Saturday, August 8, 2009

Save Taiwan's Creative Industries -- Keep China Out ; Keep China's Investment (enslavement) Money Out

In this video, you can see that Taiwan is capable of competing globally in music, videography, fashion and design. And you can see that the Taiwanese language also has an expressiveness not captured in Mandarin. Notice also the occasional splashes in the background of the main writing script for Taiwanese (apart from Han characters) -- a romanized alphabet, in which most of the books using the Taiwanese language over the past century have been written.

Now imagine what would happen if Ma Ying-jeou's ECFA and other schemes of causing Taiwan to be dependent on China were to be put into effect. This continued growth of creative expression cannot be sustained in an authoritarian environment such as China's. To allow Chinese music and film industries to invest in Taiwan's would be to allow China's government to control some of Taiwan's leading industries in Asia. What will keep China's government -- which makes decisions based on increasing its own power -- from taking steps to marginalize Taiwan's music and movie industry? Nothing would keep them once they leverage Chinese government controlled money in getting power over the direction of Taiwan's companies. And they will do it. So anyone in the industry who has visions of dollar signs dancing in their heads need also have those dollar signs linked by shackles of slavery. You will end up leaving your homeland and being forced to move to Shanghai or Beijing and also to self-sensor.

Over time, Taiwan would diminish. Anything "happening" would be "happening" across the strait. All the young folks would have to move their to make it big... Over time, the harsh-sounding Mandarin of the north would be imitated in the way the Chow Yun-fat has done in his interviews for the DVD's Pirates of the Caribbean -- At World's End. Though he could have spoken in English, or his mother tongue of Cantonese, he chose to use Beijing Mandarin, a language that was not in use at the era portrayed by the Pirates movies, but a language that already is infecting Hong Kong as the language of power and the language to toady to the dictators in Beijing. Maybe he's proud of the JUAN-SHR harsh curled sounds that he made. But it is sad that a native of Hong Kong would not use his own mother-tongue now that Hong Kong has been controlled by China for ten-plus years.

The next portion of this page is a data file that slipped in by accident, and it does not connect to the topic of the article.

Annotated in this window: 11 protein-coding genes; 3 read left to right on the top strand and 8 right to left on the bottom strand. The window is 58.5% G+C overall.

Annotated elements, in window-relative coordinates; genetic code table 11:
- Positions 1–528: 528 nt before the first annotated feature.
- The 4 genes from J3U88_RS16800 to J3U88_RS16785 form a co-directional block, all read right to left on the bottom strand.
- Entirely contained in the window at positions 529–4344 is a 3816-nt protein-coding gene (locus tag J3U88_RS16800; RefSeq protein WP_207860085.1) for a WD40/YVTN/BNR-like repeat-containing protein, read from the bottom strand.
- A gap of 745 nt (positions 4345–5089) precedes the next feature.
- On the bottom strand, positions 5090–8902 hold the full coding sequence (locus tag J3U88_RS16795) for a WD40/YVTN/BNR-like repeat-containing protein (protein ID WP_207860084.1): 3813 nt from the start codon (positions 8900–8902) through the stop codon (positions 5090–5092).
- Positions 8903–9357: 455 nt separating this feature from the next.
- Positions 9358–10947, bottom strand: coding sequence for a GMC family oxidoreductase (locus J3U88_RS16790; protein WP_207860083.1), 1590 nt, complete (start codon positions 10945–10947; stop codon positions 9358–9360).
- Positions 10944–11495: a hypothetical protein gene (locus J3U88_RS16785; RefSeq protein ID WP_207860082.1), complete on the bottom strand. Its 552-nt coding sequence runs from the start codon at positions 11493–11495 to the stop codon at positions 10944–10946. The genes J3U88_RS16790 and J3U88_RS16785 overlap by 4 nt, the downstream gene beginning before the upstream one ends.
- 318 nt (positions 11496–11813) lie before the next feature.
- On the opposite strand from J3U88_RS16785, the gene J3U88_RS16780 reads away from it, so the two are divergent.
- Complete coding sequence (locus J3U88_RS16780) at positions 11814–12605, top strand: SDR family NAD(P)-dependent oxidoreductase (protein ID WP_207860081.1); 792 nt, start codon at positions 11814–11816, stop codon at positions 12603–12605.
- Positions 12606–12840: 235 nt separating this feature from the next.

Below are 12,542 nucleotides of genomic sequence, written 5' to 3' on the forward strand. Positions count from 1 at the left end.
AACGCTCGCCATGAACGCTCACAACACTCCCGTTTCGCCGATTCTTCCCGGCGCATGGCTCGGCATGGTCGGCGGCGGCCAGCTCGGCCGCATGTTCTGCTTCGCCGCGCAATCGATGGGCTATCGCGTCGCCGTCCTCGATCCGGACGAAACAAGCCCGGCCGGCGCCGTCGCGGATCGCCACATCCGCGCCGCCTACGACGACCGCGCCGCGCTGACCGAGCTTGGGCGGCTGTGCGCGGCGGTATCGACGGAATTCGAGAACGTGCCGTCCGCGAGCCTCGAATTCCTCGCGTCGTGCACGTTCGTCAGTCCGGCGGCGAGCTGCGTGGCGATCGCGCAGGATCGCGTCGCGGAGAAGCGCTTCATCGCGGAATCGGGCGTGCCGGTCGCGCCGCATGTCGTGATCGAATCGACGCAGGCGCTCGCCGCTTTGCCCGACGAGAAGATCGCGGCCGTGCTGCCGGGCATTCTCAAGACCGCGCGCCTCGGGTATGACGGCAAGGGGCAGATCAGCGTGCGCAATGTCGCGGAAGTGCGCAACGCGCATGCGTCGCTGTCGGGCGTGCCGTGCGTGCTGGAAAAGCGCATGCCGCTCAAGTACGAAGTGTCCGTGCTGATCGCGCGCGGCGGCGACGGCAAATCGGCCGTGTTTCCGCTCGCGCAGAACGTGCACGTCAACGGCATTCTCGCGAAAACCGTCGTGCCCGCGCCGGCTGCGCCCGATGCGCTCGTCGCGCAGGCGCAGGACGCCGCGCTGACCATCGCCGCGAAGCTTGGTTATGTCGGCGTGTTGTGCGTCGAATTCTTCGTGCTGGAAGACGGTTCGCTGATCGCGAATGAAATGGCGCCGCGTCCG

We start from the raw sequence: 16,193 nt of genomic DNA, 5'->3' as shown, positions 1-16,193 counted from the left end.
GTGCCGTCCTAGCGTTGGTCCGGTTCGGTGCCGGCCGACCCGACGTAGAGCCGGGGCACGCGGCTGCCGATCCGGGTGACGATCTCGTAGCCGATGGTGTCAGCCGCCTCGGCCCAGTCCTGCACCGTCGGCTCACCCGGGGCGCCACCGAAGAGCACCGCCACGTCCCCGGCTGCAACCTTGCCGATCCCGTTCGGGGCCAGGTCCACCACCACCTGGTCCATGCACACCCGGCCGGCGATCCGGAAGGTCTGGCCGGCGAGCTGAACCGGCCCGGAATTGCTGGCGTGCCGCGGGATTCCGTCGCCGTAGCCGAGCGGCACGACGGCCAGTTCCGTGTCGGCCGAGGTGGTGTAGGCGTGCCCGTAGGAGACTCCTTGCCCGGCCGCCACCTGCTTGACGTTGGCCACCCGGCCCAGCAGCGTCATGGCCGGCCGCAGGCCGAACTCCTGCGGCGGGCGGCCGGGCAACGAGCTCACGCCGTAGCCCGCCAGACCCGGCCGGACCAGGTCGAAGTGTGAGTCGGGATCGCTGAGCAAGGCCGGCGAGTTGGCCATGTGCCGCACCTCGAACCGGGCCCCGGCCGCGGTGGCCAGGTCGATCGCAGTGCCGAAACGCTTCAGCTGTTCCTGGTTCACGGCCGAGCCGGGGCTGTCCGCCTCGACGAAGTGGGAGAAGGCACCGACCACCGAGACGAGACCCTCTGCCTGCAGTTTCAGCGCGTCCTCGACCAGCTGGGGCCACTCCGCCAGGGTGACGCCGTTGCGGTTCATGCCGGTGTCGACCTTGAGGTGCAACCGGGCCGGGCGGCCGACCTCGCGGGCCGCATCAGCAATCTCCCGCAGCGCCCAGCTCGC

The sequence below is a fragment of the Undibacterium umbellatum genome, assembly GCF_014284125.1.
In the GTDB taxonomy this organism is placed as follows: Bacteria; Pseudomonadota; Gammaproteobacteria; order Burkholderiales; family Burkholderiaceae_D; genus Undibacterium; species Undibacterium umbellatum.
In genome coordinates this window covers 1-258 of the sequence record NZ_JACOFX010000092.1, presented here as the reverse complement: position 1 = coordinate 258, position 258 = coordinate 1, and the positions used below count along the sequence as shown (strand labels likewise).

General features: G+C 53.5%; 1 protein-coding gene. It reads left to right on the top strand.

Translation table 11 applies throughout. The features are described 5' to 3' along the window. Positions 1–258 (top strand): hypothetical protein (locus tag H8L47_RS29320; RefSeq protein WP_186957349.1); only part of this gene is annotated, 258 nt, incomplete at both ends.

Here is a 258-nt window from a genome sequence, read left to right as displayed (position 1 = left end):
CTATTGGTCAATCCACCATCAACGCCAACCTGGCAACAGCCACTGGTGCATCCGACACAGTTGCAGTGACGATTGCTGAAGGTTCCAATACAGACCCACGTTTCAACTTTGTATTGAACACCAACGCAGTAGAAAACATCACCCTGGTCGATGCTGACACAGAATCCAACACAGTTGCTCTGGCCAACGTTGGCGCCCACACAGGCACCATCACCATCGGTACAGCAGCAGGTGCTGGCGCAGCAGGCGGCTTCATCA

China would be even more harsh if it were to annex Taiwan some time down the road. It would attempt what the KMT started -- an eradication of any identification with Taiwan.


Tortue said...

If I were you I wouldn't be so worry about the "infiltration" of the Mandarin into Hong Kong (I'd have more concern about the 簡體 in for instance) for few reasons (level is not so good and the northern 兒話 is still a way to make fun of mainlander). The cantonese still have a huge weight in the society (much more than the 台語 in TW.

I'm leaving here for a while now and my Mandarin level sharply decresed mainly because I never hear/practice it.

Anonymous said...

Very pop-syrup kind of melody, but that video is very cool, Amei/Amit is a really good natural singer and Taiwanese is really, really nice when it's sung. I like the shock with the bouncing dress. Something different.